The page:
A wise move it to scrutinize every permission an Android app asks of the user – many apps ask for invasive permissions when they don’t need them at all.

The Android builds most targeted by malware are the common ones – Gingerbread, Ice Cream Sandwich, and Jelly Bean. Some 87.4 percent of Android users at risk from malware are using one of these builds, according to the Android Developer Dashboard. Users of these builds should remain extra vigilant.

  • fluxgfx

    Being and Android fan boy here I’ve never seen any of the above. I’ve been using Android phone for nearly 4yrs now. I have yet been unable to get my phone infected with anything that “APPARENTLY is being reported”.

    I don’t run any service/antivirus/anti malware of any kind on my device. Running a JB Custom ROM and yes it’s rooted.

    So… if this HIGH risk has increased by 292%… where are these numbers being picked from cause it doesn’t reflect the reality of Android users here in Canada and most us have good groups of Android users and we can’t seem to understand any of what is mentioned. So where’s the facts? the studies? independant reviews? reputed analyst?…. I wonder.

    • From what I read this only applies to countries that do not use the official Google Play store to install apps. I think the number I heard was 90% of these malware numbers come from China…but don’t quote me on that.

      • So far, reading through the source shows that this is exactly the case and largely does not apply to anywhere that uses the play store for their app installs, which means this article speaks to audiences in Japan and China and not the us or Canada. Translate to Japanese and Chinese so those users can read it.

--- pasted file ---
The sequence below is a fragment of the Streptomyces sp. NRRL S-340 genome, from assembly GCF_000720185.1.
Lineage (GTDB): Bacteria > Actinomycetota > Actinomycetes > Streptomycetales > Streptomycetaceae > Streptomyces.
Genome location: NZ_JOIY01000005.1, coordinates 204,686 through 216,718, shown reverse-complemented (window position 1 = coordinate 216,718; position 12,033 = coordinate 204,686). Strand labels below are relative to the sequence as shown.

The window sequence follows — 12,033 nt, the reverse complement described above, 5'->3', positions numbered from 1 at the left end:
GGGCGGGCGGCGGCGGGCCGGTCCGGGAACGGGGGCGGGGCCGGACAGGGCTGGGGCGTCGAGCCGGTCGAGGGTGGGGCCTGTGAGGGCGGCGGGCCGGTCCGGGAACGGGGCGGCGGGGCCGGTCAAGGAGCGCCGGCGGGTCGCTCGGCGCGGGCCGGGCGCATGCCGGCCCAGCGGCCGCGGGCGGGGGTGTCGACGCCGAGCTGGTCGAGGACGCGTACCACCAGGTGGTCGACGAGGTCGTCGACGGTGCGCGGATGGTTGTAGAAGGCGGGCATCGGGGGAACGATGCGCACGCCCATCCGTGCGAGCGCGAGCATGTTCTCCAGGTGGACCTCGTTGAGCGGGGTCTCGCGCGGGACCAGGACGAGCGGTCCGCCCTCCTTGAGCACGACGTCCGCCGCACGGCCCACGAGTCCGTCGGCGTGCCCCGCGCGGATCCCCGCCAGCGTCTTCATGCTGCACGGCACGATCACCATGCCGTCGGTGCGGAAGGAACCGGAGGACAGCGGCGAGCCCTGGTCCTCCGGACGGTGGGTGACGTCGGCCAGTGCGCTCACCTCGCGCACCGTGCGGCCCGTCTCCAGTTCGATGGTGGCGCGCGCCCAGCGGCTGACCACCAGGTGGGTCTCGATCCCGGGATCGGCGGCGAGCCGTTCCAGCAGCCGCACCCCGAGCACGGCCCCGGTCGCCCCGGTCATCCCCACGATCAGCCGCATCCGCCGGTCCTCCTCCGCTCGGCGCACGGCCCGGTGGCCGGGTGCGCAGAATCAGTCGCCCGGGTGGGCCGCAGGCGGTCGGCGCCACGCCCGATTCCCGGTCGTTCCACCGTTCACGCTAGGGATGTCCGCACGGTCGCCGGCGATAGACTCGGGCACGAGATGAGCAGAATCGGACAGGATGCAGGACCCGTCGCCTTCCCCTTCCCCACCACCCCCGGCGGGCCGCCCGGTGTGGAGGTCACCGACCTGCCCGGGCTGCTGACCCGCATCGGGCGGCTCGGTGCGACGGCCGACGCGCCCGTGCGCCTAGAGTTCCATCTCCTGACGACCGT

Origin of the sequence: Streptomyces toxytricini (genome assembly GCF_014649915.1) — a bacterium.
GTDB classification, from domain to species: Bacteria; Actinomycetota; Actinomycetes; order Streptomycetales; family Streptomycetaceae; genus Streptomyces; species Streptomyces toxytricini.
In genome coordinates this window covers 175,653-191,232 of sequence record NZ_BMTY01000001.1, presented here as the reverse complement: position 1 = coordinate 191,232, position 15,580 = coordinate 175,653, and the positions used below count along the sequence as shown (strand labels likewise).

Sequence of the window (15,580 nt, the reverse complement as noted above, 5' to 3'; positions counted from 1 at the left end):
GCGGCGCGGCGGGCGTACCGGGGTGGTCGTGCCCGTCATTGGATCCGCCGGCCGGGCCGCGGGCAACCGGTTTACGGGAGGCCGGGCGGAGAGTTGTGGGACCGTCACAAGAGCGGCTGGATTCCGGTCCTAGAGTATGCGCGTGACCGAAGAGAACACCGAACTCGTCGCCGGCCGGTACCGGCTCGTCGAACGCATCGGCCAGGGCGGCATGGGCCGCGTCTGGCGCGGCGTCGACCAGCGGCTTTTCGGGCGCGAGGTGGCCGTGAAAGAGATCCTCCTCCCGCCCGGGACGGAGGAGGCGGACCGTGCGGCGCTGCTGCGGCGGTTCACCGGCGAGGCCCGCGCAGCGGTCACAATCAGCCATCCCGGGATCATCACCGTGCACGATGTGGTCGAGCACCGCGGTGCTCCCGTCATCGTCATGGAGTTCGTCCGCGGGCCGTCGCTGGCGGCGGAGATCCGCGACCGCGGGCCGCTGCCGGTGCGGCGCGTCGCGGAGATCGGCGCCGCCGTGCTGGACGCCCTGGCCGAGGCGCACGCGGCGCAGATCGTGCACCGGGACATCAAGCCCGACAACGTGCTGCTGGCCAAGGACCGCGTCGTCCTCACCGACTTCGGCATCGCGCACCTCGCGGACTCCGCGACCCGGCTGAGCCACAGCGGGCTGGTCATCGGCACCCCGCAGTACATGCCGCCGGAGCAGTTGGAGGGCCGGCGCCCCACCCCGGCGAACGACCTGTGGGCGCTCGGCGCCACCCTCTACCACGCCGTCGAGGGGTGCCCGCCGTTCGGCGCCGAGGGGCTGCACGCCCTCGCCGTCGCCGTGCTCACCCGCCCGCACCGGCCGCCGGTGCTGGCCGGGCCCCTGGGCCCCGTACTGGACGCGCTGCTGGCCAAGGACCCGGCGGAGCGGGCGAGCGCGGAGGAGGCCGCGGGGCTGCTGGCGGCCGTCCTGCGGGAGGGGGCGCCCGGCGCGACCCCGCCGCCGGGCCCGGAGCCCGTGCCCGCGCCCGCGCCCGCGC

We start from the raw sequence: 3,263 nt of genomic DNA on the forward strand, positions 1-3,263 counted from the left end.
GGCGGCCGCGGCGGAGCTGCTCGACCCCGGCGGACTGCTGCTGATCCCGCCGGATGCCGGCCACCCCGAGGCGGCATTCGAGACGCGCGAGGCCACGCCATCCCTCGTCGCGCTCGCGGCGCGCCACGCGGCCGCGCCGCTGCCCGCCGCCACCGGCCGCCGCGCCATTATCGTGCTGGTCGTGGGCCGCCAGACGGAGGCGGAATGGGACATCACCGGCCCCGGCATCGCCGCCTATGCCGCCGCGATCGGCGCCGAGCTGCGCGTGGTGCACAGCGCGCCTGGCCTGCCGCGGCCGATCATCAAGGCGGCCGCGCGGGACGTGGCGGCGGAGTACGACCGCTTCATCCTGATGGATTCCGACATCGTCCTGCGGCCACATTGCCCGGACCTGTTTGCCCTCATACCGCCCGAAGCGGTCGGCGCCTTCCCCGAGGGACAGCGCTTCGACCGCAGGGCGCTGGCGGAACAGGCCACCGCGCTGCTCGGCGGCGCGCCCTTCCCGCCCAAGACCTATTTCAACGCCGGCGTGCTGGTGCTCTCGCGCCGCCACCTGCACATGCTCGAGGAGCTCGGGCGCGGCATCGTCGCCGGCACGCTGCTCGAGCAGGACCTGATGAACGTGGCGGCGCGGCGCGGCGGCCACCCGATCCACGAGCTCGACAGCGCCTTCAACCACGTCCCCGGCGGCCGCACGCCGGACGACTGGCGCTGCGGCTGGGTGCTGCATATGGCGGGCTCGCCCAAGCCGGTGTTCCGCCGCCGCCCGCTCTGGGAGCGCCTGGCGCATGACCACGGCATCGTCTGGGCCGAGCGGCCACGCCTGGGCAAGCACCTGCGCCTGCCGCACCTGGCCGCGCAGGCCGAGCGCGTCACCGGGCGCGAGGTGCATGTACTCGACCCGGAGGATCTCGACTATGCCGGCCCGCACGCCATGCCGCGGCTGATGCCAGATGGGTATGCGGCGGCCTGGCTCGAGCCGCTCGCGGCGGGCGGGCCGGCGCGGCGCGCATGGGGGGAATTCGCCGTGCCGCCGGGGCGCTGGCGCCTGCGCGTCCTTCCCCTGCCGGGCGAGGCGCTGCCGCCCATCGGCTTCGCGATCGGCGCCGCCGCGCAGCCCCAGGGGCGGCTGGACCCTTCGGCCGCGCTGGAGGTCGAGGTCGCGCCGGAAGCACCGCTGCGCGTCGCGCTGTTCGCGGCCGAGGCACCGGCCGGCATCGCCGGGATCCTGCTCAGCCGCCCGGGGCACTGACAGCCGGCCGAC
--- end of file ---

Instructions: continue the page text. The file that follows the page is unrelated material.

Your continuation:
• krez

    Guest advertisement by BitDefender…
    Fixed that for you.

    • zerk

      Yeah…right. Keep your device unprotected. Smart decision.

      • Ryuuie

        lol “unprotected”. Seriously, if you’re not doing anything like installing APKs from shady places you will be 100% fine. This isn’t Windows for god’s sake.

  • someone

    Even if this were the case:

    1. If Android detects large amounts of texts from one application, it will prompt you if you want to continue.

    2. Android already has a mobile data warning / hard limit meter built in.

    5. The only way an app can interfere with calls is if you see the “intercept phone calls” permission, so this is already a big red flag if its just a game.

    • anonymouser

      some viruses are “polite” and stay just under the system’s soft limit for texts or data traffic – in the end, the object of the game is to make some money, not to cause damage enough to “kill” the host.

  • Ryuuie

    Nice article…which company paid you? Lookout? Avast? McAfee? Symantec? Maybe Norton or even Vipre?

    Stop giving the Apple trolls and fanboys ammo and stop reading into the bunk you hear online all the time from those companies I listed.

    Google themselves has stated that this “viruses on Android” shit is a load of crap. Snakeoil claims just to get you to buy something or use something you don’t need to “protect” you.

    I’d expect a gullible user to fall for this crap, but not an Android fanblog. Ugh.

  • Greg stroz

    Unlocked and rooted, flashed dozens of custom ROMs…no malware issues ever